And in Greece, nearly a quarter of the country is unemployed. Greek leaders will present a new austerity budget on Monday that is supposed to impress institutions that lend money to Greece. But it will also anger the Greek people. Joanna Kakissis reports from Athens.


JOANNA KAKISSIS, BYLINE: Stelios Ioannidis is playing his accordion on a busy sidewalk in central Athens. He's 80 years old. Dressed in pressed slacks and a button-down shirt, he looks ready for work.

STELIOS IOANNIDIS: (Through Translator) I come here a few times a week. I don't like playing on the street, but I've got to try it out.

KAKISSIS: A tan cap is filled with coins. He says his daughter lost her sales job last year.

IOANNIDIS: (Through Translator) My daughter has a mortgage on her house. I come out here to help her keep it. My wife and I can live on my pension, but what about our daughter?

KAKISSIS: Ioannidis gets a monthly pension that's about $840 a month. He gives half to his daughter to help with her mortgage. The coins from busking are for groceries. Ioannidis knows hardship. He comes from a generation that survived World War II and the bloody Greek civil war that followed. He believes austerity is unfair, but he's trying to manage.


KAKISSIS: Others are fighting austerity. These protesters are outside parliament trying to push through a police barricade. Many are in wheelchairs. Others, like Giorgos Papadogiannis, are blind. Papadogiannis doesn't like the troika - which is shorthand for the country's lenders - the European Union, the European Central Bank and the International Monetary Fund. He says the troika only wants its money. It doesn't care that Greeks can no longer afford medicine.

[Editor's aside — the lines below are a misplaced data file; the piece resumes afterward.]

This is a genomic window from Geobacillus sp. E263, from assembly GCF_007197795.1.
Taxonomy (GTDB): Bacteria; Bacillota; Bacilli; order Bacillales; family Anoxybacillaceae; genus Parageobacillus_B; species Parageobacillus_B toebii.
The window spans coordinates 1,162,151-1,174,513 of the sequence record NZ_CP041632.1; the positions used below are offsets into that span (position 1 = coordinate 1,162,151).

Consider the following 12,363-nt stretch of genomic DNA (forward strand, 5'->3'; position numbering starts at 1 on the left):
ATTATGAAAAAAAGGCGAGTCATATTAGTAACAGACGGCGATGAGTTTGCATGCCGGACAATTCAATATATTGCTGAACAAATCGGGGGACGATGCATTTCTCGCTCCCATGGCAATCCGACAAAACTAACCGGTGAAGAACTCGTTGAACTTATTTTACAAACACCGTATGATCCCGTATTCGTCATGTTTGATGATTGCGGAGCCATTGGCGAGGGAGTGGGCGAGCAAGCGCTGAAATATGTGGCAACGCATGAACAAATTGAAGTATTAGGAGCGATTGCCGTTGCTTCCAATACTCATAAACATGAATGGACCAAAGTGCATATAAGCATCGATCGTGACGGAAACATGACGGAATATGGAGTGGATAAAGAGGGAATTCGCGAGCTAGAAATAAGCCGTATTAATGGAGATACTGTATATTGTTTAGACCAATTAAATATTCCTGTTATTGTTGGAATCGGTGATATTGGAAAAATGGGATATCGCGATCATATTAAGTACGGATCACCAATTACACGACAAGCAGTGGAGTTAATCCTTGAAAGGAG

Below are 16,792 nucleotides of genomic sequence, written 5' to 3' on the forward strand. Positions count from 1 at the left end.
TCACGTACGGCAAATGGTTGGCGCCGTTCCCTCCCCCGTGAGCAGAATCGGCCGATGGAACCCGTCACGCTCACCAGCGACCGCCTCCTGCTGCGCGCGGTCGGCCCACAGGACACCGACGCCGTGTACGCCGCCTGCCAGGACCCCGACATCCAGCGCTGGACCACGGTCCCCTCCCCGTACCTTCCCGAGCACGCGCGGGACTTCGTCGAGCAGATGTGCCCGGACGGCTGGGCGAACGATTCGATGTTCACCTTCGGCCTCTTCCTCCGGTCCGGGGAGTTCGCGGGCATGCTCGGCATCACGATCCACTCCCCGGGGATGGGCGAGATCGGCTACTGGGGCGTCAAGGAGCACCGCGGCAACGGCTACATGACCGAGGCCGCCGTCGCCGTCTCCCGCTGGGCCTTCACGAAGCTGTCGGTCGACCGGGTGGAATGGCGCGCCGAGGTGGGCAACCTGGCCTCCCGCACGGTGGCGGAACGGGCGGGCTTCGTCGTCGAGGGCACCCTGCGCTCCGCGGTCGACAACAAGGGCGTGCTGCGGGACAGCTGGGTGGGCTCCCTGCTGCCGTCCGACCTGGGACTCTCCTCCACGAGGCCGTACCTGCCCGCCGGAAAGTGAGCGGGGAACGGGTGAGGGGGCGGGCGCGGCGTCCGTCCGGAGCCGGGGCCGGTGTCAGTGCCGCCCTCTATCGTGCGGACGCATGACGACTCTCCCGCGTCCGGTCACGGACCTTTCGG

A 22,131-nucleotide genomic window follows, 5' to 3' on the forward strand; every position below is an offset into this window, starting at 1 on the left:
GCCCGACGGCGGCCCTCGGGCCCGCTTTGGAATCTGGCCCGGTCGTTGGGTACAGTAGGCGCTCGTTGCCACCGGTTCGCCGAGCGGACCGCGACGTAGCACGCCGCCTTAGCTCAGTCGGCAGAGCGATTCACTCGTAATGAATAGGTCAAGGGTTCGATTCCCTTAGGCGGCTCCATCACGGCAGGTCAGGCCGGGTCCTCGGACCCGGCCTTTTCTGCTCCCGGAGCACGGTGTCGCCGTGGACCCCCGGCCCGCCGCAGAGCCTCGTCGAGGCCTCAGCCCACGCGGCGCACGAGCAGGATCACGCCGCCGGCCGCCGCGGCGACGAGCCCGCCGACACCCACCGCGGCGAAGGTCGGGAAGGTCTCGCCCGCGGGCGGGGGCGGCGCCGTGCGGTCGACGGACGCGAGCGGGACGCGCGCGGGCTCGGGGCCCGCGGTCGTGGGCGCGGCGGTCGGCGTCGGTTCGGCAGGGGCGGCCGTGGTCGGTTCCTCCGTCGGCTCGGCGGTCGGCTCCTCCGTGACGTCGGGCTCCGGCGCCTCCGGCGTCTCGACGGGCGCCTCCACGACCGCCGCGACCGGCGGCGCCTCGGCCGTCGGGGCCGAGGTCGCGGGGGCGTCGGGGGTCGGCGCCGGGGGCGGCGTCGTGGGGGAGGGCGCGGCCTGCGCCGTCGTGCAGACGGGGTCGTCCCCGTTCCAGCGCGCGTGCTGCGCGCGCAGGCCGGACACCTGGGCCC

GIORGOS PAPADOGIANNIS: (Through Translator) The government owes the pharmacies so much money, it can no longer subsidize prescriptions. My disabled friends search all over town to find pharmacies that stock their medicine, then have to pay out of pocket for it.


KAKISSIS: Many Greeks are paying more for medicine, taxes and utilities on reduced incomes. That's why tens of thousands of people demonstrated against the new austerity measures on Wednesday. But Dimitris Sotiropoulos, a research fellow at the Hellenic Foundation for European and Foreign Policy, says austerity will work if it's distributed fairly. He says salaried workers are bearing the burden of austerity because self-employed workers, who make up about a third of the workforce, largely evade taxes.

DIMITRIS SOTIROPOULOS: That means that until a better and more efficient taxation mechanism is in place, the troika will insist that the measures should be unfortunately directed towards those who cannot hide their incomes, which is mainly the salaried strata.


KAKISSIS: The burden has fallen to people like Alexandros Koulouris, a library science professor at a technical college. Here he's listening to a musician at a candlelight vigil against austerity. He and his wife both work for the state, so their wages will probably be cut. Together, they make about $2,500 a month.

ALEXANDROS KOULOURIS: But we cannot survive. We cannot maintain our family, our kids.

KAKISSIS: Much of the money goes to house payments, taxes and heating bills that have doubled in the last two years. The new austerity measures, which are supposed to save Greece about 15 billion dollars, include new taxes as well as cuts to public sector salaries, pensions and health care spending. The troika, which rejected the first measures because they weren't tough enough, must still approve the new ones. Then the budget goes to the Greek parliament for a vote.


KAKISSIS: The new measures are expected to deepen the worst recession in half a century. But without them, Greece could go bankrupt and exit the eurozone. Either way, Stelios Ioannidis says he'll keep playing his accordion for extra money. For NPR News, I'm Joanna Kakissis in Athens.

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